Since 1976, Georges La Forge's Pamplemousse Le Restaurant has enchanted couples with its romantic ambiance, and it has charmed celebrities such as Frank Sinatra with its elegant, low-key atmosphere. Like a high-stakes game of baccarat played for marshmallows, the cozy, country-inn feel of the hideaway provides a welcome oasis of approachability amidst the neon-colored nightlife of the nearby Las Vegas Strip. Warm candlelight at each table flickers as shadows dance upon the burgundy-colored walls and tucked-away alcoves. Complimentary baskets of crudités begin meals of traditional Gallic fare made with fresh, wholesome ingredients. The strains of French music softly fill the air as guests savor the tastes of wild-caught salmon, pâté spread on toasted baguettes, racks of spring lamb, and grilled filet mignon.
Zagat-Rated French Cuisine
Lauded for its brunch?which CBS Las Vegas listed as one of the best in the area?Master Chef Alex Stratta and Executive Chef Jose Aleman oversee the French-influenced Sunday morning fare at Marche Bacchus French Bistro. Dotted with offerings such as classic quiche lorraine and croque madame, the Zagat-rated cuisine is an off-the-strip favorite among locals. It's even owned by a local couple who took the restaurant over from the original owners in 2007.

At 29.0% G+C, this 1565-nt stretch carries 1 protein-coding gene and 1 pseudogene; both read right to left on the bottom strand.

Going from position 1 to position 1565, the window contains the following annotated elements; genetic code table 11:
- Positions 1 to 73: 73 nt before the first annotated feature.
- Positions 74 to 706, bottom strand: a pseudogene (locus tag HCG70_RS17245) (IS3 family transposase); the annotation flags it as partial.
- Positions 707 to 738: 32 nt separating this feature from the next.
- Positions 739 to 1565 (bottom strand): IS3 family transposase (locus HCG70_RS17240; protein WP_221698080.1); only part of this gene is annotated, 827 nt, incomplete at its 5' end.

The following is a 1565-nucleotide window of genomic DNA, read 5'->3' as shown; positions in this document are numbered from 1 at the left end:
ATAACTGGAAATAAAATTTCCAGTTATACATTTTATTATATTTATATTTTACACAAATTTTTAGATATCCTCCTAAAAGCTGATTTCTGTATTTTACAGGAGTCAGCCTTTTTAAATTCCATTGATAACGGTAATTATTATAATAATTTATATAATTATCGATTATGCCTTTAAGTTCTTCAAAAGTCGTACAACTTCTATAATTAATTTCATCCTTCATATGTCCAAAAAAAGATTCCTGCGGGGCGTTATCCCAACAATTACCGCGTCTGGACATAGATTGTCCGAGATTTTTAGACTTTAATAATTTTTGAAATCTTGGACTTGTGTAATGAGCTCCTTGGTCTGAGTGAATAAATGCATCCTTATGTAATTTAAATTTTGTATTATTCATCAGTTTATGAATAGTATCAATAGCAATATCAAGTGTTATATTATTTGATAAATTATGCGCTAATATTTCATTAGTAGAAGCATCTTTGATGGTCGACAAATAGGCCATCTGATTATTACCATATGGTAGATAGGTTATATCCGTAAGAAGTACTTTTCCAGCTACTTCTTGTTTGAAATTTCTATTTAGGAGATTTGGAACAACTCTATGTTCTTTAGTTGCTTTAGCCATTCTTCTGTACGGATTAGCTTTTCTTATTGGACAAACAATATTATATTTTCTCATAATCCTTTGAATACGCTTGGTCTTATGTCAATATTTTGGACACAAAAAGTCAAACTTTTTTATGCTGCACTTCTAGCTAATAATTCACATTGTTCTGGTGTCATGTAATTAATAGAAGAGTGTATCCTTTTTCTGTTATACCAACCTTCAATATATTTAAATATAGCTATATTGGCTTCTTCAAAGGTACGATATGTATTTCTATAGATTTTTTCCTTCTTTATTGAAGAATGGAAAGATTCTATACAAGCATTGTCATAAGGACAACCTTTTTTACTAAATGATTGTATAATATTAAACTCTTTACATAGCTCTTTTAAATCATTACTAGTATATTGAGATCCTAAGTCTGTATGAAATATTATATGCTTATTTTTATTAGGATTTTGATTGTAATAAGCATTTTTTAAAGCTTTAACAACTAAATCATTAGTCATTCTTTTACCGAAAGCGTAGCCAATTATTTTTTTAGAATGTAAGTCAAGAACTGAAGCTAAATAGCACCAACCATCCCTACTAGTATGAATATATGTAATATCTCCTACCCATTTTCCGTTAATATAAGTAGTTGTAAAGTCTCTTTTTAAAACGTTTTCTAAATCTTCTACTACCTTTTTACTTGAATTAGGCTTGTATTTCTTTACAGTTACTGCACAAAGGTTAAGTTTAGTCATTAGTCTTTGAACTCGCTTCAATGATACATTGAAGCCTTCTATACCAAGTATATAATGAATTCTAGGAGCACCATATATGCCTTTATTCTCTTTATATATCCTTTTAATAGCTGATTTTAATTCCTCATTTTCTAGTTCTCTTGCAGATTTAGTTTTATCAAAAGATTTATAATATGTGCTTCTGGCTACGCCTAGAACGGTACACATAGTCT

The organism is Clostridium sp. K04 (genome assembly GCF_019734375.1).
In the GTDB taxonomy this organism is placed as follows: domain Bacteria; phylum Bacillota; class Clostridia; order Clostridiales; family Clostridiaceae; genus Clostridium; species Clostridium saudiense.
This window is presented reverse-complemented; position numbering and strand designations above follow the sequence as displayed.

A Short Trip, Worlds Away
Though it's just a short ride from the Vegas strip, Marche Bacchus French Bistro "feels worlds away," according to USA Today's 10Best. Situated on the shores of Lake Jacqueline, the restaurant's breezy patio is dotted with lush palm trees and looks out over the sparkling water, while inside leans upscale with crisp white tablecloths under a dramatic chandelier.
The Wine Shop
Before heading to a table, visit the wine shop. There, guests find more than 950 labels to choose from?all of which can be enjoyed inside the restaurant for a $10 corkage fee. On Saturdays, drop in between 11:30 a.m. and 1 p.m. to take part in a wine tasting; pours vary from week to week and follow themes such as varietal, region, and top 10 lists.
The sun is just beginning to rise over the nearby mountains as diners shuffle into Egg Works, suppressing yawns, stretching their arms, and sleepily greeting friends and family. Once they find their seat, though, the energy of the restaurant seeps into their mood. Waitresses swing by to flood their cups with steaming coffee and crowd tables with plates of cheesy omelets, spicy mexican breakfasts, and the sweet and savory crepes lauded by Rachael Ray. Others bring mason jars filled with bloody marys made with Habla Diablo hot sauce and bowls of Hawaiian-style sticky-rice breakfasts. As the sun clambers up the sky, breakfast favorites accept the stomach-filling aid of burgers, sandwiches, and the chefs' renowned Cincinnati-style chili?a hearty combination of chili, oyster crackers, and spaghetti.
Diners linger over third cups of coffee at the counters and cushy green booths of the casual dining room, watching flat-screen TVs mounted to walls where hand-painted murals from local artist Mike Miller stretch out. These paintings depict classic countryside scenes, from verdant fields to rolling mountains and New York City tour groups looking very lost.